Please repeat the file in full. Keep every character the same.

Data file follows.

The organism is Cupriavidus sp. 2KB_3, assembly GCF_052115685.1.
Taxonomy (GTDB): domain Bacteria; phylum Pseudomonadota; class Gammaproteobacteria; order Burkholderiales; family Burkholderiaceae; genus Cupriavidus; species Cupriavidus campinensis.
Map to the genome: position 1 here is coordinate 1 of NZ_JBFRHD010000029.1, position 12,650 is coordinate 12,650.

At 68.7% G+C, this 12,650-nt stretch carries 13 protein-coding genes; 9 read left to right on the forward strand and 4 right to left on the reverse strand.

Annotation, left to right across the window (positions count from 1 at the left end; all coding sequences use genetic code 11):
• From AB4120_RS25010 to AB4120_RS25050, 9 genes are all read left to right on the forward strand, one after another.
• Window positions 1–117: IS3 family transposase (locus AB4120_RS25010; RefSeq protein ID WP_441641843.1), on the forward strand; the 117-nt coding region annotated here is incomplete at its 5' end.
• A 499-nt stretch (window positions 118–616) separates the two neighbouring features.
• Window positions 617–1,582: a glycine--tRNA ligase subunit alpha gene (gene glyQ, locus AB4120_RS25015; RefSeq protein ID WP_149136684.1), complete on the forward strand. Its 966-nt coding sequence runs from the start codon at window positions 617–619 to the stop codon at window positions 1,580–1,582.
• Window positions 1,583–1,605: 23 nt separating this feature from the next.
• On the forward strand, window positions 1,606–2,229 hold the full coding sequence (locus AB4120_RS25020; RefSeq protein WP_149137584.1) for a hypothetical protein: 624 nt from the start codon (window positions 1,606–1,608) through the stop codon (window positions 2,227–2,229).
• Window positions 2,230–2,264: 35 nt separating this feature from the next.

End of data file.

The organism is Cupriavidus sp. 2KB_3, assembly GCF_052115685.1.
Taxonomy (GTDB): domain Bacteria; phylum Pseudomonadota; class Gammaproteobacteria; order Burkholderiales; family Burkholderiaceae; genus Cupriavidus; species Cupriavidus campinensis.
Map to the genome: position 1 here is coordinate 1 of NZ_JBFRHD010000029.1, position 12,650 is coordinate 12,650.

At 68.7% G+C, this 12,650-nt stretch carries 13 protein-coding genes; 9 read left to right on the forward strand and 4 right to left on the reverse strand.

Annotation, left to right across the window (positions count from 1 at the left end; all coding sequences use genetic code 11):
• From AB4120_RS25010 to AB4120_RS25050, 9 genes are all read left to right on the forward strand, one after another.
• Window positions 1–117: IS3 family transposase (locus AB4120_RS25010; RefSeq protein ID WP_441641843.1), on the forward strand; the 117-nt coding region annotated here is incomplete at its 5' end.
• A 499-nt stretch (window positions 118–616) separates the two neighbouring features.
• Window positions 617–1,582: a glycine--tRNA ligase subunit alpha gene (gene glyQ, locus AB4120_RS25015; RefSeq protein ID WP_149136684.1), complete on the forward strand. Its 966-nt coding sequence runs from the start codon at window positions 617–619 to the stop codon at window positions 1,580–1,582.
• Window positions 1,583–1,605: 23 nt separating this feature from the next.
• On the forward strand, window positions 1,606–2,229 hold the full coding sequence (locus AB4120_RS25020; RefSeq protein WP_149137584.1) for a hypothetical protein: 624 nt from the start codon (window positions 1,606–1,608) through the stop codon (window positions 2,227–2,229).
• Window positions 2,230–2,264: 35 nt separating this feature from the next.